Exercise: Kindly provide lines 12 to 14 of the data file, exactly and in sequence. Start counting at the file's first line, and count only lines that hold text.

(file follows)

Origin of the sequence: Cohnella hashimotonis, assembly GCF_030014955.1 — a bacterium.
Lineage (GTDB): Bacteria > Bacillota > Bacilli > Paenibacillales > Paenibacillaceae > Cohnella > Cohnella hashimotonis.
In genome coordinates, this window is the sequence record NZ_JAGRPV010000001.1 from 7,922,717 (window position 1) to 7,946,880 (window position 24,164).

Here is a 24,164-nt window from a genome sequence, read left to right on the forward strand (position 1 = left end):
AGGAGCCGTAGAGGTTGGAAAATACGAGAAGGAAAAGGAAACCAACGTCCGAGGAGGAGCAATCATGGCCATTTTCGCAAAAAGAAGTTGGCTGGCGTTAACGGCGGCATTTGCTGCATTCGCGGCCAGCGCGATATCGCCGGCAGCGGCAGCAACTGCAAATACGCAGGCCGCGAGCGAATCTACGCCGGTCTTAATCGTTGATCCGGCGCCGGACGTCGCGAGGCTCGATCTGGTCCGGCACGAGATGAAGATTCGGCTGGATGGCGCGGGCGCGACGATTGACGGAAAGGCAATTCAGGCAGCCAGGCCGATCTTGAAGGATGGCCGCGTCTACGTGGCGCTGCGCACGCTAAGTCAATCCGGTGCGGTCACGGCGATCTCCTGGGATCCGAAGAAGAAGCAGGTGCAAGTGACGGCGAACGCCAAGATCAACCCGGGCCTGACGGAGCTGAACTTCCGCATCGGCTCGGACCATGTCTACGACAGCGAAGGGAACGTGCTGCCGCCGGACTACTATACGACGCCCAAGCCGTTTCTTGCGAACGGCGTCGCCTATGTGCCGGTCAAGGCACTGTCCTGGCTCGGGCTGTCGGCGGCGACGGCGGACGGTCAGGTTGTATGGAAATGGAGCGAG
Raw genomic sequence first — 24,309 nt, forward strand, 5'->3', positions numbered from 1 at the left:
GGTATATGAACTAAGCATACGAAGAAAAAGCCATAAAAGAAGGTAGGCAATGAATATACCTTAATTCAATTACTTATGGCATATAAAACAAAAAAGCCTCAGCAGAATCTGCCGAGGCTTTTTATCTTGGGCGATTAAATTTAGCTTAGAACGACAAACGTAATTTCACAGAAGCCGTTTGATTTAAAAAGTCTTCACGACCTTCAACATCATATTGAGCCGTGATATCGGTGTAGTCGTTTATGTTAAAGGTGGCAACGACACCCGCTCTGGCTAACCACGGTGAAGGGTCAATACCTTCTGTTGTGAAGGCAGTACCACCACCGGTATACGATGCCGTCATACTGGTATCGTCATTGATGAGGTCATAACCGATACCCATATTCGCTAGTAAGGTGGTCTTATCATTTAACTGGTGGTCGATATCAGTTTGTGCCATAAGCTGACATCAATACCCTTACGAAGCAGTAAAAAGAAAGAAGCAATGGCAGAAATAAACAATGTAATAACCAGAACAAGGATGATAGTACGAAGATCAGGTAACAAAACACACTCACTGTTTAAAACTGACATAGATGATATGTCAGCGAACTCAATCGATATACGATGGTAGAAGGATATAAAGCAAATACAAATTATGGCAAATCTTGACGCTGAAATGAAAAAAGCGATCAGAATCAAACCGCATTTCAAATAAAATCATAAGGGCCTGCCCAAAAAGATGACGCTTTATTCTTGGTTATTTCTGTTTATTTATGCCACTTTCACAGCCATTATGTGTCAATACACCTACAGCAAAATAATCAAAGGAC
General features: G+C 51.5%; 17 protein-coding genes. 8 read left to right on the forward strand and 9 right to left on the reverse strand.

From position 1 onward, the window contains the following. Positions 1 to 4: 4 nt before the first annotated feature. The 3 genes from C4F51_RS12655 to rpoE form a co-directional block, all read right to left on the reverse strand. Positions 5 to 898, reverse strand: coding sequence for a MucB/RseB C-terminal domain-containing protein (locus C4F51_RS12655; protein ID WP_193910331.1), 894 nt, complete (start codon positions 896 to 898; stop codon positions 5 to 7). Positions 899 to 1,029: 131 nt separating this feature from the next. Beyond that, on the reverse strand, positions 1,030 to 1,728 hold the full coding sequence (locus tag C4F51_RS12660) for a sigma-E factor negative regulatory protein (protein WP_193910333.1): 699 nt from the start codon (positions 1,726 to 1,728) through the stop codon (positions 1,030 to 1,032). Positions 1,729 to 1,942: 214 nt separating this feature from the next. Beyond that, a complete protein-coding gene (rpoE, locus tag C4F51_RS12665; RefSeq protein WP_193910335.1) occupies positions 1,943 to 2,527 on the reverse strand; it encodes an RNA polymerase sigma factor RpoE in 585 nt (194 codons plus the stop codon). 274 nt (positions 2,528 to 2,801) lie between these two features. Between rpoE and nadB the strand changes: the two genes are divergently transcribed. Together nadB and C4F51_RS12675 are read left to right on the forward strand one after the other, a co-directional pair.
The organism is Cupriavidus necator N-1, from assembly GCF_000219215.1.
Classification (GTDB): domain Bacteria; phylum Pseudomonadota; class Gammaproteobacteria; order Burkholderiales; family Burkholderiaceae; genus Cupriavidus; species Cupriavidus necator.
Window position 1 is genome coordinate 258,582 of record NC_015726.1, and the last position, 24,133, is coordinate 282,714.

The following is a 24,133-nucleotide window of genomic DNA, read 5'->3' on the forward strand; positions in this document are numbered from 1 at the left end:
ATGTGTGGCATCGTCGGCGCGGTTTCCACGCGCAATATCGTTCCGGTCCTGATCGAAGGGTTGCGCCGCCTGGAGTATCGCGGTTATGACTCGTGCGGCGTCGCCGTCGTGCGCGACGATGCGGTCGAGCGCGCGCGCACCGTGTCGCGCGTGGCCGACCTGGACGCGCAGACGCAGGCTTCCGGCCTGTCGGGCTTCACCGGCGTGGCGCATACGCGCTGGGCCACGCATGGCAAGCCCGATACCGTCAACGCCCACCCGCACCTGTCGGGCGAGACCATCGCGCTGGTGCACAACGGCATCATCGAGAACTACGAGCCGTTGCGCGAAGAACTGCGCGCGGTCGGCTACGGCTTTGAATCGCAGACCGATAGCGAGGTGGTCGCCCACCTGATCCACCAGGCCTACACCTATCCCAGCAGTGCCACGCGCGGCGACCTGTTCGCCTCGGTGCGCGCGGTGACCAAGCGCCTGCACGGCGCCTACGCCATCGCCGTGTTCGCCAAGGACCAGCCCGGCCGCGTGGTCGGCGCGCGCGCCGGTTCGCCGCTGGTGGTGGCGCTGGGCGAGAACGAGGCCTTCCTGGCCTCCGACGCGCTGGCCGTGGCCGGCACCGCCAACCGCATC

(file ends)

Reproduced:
Window position 1 is genome coordinate 258,582 of record NC_015726.1, and the last position, 24,133, is coordinate 282,714.

The following is a 24,133-nucleotide window of genomic DNA, read 5'->3' on the forward strand; positions in this document are numbered from 1 at the left end:
ATGTGTGGCATCGTCGGCGCGGTTTCCACGCGCAATATCGTTCCGGTCCTGATCGAAGGGTTGCGCCGCCTGGAGTATCGCGGTTATGACTCGTGCGGCGTCGCCGTCGTGCGCGACGATGCGGTCGAGCGCGCGCGCACCGTGTCGCGCGTGGCCGACCTGGACGCGCAGACGCAGGCTTCCGGCCTGTCGGGCTTCACCGGCGTGGCGCATACGCGCTGGGCCACGCATGGCAAGCCCGATACCGTCAACGCCCACCCGCACCTGTCGGGCGAGACCATCGCGCTGGTGCACAACGGCATCATCGAGAACTACGAGCCGTTGCGCGAAGAACTGCGCGCGGTCGGCTACGGCTTTGAATCGCAGACCGATAGCGAGGTGGTCGCCCACCTGATCCACCAGGCCTACACCTATCCCAGCAGTGCCACGCGCGGCGACCTGTTCGCCTCGGTGCGCGCGGTGACCAAGCGCCTGCACGGCGCCTACGCCATCGCCGTGTTCGCCAAGGACCAGCCCGGCCGCGTGGTCGGCGCGCGCGCCGGTTCGCCGCTGGTGGTGGCGCTGGGCGAGAACGAGGCCTTCCTGGCCTCCGACGCGCTGGCCGTGGCCGGCACCGCCAACCGCATC